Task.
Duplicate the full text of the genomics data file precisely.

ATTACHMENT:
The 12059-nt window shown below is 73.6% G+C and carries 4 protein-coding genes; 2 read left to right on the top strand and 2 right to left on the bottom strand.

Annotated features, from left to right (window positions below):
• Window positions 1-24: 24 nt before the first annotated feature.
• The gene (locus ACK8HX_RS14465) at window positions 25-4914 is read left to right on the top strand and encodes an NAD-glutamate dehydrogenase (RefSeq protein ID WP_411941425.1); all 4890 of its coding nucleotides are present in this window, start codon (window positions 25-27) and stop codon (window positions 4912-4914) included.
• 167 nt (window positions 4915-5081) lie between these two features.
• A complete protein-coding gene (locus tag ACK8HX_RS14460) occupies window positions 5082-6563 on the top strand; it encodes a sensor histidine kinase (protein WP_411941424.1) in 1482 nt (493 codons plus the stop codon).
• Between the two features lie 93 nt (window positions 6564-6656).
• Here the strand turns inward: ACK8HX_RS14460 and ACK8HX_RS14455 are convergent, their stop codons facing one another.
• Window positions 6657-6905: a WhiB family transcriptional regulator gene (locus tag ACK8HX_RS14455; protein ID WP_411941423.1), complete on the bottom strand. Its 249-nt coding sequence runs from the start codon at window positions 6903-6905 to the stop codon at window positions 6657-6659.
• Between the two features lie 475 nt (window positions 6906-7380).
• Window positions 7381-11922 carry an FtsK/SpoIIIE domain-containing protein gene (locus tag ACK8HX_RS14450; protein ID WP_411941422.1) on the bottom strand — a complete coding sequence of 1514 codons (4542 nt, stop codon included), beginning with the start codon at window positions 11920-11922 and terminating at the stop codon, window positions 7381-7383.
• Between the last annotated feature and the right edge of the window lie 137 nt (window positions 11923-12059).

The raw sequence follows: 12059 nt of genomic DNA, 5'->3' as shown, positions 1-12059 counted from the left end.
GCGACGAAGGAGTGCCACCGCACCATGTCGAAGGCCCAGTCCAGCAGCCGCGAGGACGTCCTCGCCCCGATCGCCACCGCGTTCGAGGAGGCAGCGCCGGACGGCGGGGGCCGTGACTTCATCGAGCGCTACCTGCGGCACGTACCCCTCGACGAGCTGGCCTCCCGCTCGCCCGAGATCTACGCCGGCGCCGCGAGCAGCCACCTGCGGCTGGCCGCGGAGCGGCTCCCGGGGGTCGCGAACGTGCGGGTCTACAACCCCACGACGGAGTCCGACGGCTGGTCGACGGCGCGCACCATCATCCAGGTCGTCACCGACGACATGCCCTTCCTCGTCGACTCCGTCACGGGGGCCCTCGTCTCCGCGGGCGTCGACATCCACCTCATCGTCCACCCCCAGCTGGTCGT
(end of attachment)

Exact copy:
The 12059-nt window shown below is 73.6% G+C and carries 4 protein-coding genes; 2 read left to right on the top strand and 2 right to left on the bottom strand.

Annotated features, from left to right (window positions below):
• Window positions 1-24: 24 nt before the first annotated feature.
• The gene (locus ACK8HX_RS14465) at window positions 25-4914 is read left to right on the top strand and encodes an NAD-glutamate dehydrogenase (RefSeq protein ID WP_411941425.1); all 4890 of its coding nucleotides are present in this window, start codon (window positions 25-27) and stop codon (window positions 4912-4914) included.
• 167 nt (window positions 4915-5081) lie between these two features.
• A complete protein-coding gene (locus tag ACK8HX_RS14460) occupies window positions 5082-6563 on the top strand; it encodes a sensor histidine kinase (protein WP_411941424.1) in 1482 nt (493 codons plus the stop codon).
• Between the two features lie 93 nt (window positions 6564-6656).
• Here the strand turns inward: ACK8HX_RS14460 and ACK8HX_RS14455 are convergent, their stop codons facing one another.
• Window positions 6657-6905: a WhiB family transcriptional regulator gene (locus tag ACK8HX_RS14455; protein ID WP_411941423.1), complete on the bottom strand. Its 249-nt coding sequence runs from the start codon at window positions 6903-6905 to the stop codon at window positions 6657-6659.
• Between the two features lie 475 nt (window positions 6906-7380).
• Window positions 7381-11922 carry an FtsK/SpoIIIE domain-containing protein gene (locus tag ACK8HX_RS14450; protein ID WP_411941422.1) on the bottom strand — a complete coding sequence of 1514 codons (4542 nt, stop codon included), beginning with the start codon at window positions 11920-11922 and terminating at the stop codon, window positions 7381-7383.
• Between the last annotated feature and the right edge of the window lie 137 nt (window positions 11923-12059).

The raw sequence follows: 12059 nt of genomic DNA, 5'->3' as shown, positions 1-12059 counted from the left end.
GCGACGAAGGAGTGCCACCGCACCATGTCGAAGGCCCAGTCCAGCAGCCGCGAGGACGTCCTCGCCCCGATCGCCACCGCGTTCGAGGAGGCAGCGCCGGACGGCGGGGGCCGTGACTTCATCGAGCGCTACCTGCGGCACGTACCCCTCGACGAGCTGGCCTCCCGCTCGCCCGAGATCTACGCCGGCGCCGCGAGCAGCCACCTGCGGCTGGCCGCGGAGCGGCTCCCGGGGGTCGCGAACGTGCGGGTCTACAACCCCACGACGGAGTCCGACGGCTGGTCGACGGCGCGCACCATCATCCAGGTCGTCACCGACGACATGCCCTTCCTCGTCGACTCCGTCACGGGGGCCCTCGTCTCCGCGGGCGTCGACATCCACCTCATCGTCCACCCCCAGCTGGTCGT